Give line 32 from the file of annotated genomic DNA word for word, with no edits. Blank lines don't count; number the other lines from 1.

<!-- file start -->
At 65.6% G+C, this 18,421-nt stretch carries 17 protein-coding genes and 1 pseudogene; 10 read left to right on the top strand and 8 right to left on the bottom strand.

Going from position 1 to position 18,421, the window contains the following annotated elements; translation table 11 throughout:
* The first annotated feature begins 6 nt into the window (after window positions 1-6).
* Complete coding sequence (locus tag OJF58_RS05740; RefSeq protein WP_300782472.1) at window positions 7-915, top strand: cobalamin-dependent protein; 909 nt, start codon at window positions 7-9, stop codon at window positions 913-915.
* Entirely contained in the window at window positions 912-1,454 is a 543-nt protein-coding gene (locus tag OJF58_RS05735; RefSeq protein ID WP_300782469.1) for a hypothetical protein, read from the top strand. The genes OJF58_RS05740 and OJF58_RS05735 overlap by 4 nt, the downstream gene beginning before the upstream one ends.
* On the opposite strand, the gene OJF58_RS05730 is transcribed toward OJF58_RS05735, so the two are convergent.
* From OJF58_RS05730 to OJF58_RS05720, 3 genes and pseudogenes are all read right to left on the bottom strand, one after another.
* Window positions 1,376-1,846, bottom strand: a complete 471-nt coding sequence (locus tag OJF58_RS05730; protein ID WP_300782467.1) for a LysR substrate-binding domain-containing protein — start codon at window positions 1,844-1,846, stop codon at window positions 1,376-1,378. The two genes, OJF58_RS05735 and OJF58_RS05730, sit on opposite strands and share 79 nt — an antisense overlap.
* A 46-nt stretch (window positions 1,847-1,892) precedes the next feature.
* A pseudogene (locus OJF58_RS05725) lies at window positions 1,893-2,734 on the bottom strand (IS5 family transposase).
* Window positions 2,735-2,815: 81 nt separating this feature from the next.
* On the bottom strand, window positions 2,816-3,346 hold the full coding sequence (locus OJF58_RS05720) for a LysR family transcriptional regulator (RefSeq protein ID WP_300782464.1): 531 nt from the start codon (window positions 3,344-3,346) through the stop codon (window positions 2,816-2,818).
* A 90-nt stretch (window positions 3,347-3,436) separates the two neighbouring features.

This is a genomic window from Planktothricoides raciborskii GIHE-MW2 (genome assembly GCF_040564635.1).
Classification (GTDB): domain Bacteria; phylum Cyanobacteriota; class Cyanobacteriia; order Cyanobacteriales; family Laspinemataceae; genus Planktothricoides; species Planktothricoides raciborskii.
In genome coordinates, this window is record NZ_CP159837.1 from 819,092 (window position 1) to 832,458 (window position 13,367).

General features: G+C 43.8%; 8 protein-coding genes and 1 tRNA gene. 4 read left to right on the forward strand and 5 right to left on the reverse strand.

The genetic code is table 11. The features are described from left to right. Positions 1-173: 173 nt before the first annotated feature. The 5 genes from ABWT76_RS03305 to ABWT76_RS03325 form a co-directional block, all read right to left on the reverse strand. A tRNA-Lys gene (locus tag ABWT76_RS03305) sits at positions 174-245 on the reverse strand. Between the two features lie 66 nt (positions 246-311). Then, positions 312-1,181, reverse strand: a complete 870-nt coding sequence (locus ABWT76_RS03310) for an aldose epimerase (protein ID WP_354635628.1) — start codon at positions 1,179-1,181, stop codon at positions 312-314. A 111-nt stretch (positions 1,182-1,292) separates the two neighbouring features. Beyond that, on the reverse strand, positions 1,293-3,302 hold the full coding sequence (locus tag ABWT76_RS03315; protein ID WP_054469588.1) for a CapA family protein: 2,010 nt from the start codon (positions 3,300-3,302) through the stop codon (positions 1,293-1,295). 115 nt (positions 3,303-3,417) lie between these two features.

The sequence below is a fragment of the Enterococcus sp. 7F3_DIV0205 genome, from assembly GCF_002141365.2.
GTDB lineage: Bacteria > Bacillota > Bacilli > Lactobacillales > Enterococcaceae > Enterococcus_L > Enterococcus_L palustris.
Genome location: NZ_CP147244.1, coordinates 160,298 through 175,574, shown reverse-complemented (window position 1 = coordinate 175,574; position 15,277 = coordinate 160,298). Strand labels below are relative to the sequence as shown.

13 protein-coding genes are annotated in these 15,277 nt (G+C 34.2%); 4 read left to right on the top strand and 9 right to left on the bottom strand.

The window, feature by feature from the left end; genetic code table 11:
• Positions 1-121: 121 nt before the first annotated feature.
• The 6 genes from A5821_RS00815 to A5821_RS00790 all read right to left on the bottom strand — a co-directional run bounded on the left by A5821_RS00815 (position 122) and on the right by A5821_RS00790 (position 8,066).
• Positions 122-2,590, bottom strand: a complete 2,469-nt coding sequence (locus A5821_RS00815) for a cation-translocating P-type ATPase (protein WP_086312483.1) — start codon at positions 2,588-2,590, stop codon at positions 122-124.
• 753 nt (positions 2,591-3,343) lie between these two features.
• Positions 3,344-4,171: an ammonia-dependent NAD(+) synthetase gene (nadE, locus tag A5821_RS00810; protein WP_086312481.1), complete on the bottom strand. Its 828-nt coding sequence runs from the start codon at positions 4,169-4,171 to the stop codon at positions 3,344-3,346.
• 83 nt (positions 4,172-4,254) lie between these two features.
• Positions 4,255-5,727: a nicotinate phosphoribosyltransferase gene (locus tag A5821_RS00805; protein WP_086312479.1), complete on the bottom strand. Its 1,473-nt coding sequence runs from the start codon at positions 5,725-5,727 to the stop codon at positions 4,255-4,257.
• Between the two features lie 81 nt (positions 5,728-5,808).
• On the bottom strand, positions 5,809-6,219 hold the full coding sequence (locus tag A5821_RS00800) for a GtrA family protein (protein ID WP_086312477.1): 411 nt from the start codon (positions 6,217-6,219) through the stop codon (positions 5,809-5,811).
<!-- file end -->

• On the bottom strand, positions 5,809-6,219 hold the full coding sequence (locus tag A5821_RS00800) for a GtrA family protein (protein ID WP_086312477.1): 411 nt from the start codon (positions 6,217-6,219) through the stop codon (positions 5,809-5,811).